Rooms

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General

Aloe Rest B&B is an AA Highly Recommended property that is situated in the heart of Mthatha (Eastern Cape). This property offers accommodation in five bedrooms that all come fully equipped with en-suite bathrooms.

Mthatha offers many things to see in the area including the Nelson Mandela Museum, Dwesa and Cwebe Nature Reserves, golf courses, game drives, game viewing and hiking.Mthatha is ideally located approximately 181km away from East London which offers a few things to see and do in the area including day visits to Mgwali Xhosa Village, Hood Point Lighthouse, Marlene Neumann Centre of Photography and Light, Strandloper hiking trail, sailing, fishing, kite surfing, beaches to visit and the many restaurants, shopping centres and bars in the area.

Accommodation is offered in five bedrooms that all come fully equipped with en-suite bathrooms, TV with DStv, tea and coffee-making facilities and double size beds. Lunch and dinner on request.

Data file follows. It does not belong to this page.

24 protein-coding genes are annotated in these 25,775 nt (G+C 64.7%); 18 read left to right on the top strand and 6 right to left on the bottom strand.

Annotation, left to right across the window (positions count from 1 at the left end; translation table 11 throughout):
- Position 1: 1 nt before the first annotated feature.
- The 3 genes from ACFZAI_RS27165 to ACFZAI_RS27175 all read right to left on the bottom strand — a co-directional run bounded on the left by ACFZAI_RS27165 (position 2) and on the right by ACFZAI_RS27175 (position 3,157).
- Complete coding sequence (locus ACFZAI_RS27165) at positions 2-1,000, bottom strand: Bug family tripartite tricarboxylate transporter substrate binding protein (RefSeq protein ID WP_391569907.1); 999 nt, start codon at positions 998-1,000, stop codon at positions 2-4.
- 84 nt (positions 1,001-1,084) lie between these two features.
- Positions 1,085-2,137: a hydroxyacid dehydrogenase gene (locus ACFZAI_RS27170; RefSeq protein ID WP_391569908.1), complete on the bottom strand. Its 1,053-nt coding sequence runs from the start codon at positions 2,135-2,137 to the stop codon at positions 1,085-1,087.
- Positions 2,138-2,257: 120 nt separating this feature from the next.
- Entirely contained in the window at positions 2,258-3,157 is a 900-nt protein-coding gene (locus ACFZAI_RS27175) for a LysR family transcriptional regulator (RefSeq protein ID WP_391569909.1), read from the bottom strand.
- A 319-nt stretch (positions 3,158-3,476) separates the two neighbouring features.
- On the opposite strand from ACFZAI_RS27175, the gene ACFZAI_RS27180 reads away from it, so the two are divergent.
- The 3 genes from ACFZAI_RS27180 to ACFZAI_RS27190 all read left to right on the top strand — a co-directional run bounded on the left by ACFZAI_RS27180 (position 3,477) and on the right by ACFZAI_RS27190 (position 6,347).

Aloe Rest also offers a garden, secure parking, laundry services and it is ideally located only a short walk from the Mthatha CBD.The ideal place to stopover for business and leisure travellers alike. Affordable accommodation and warm South African hospitality in the heart of Mthatha.
Policy
Please enquire with establishment about cancellation penalties.

Establishment Code

AL6681

Nearby

Shopping centres, Town / City Centre, Town / City Outskirts

AATravel Code

PA43672

City

mthatha

Facilities

  • Afrikaans
  • Catering By Arrangement
  • English
  • Laundry
  • MNet / Satellite TV
  • Private Garden / Patio
  • Secure Parking
  • Tea and coffee maker
  • Telephone

Activities

Business & Hospitality, Cultural Attractions, Eco & Nature, Hiking, Horse Riding, Of Historic / Literary or Architectural Interest, Outdoor

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Eastern Cape

Eastern CapeThe country’s second largest province probably displays the greatest natural and cultural diversity. In many ways, this is the place where South Africa’s history – and therefore present-day political reality – was thrashed out. It was here, in the late 18th and early 19th Centuries that white settlers first came up against black Africans, with

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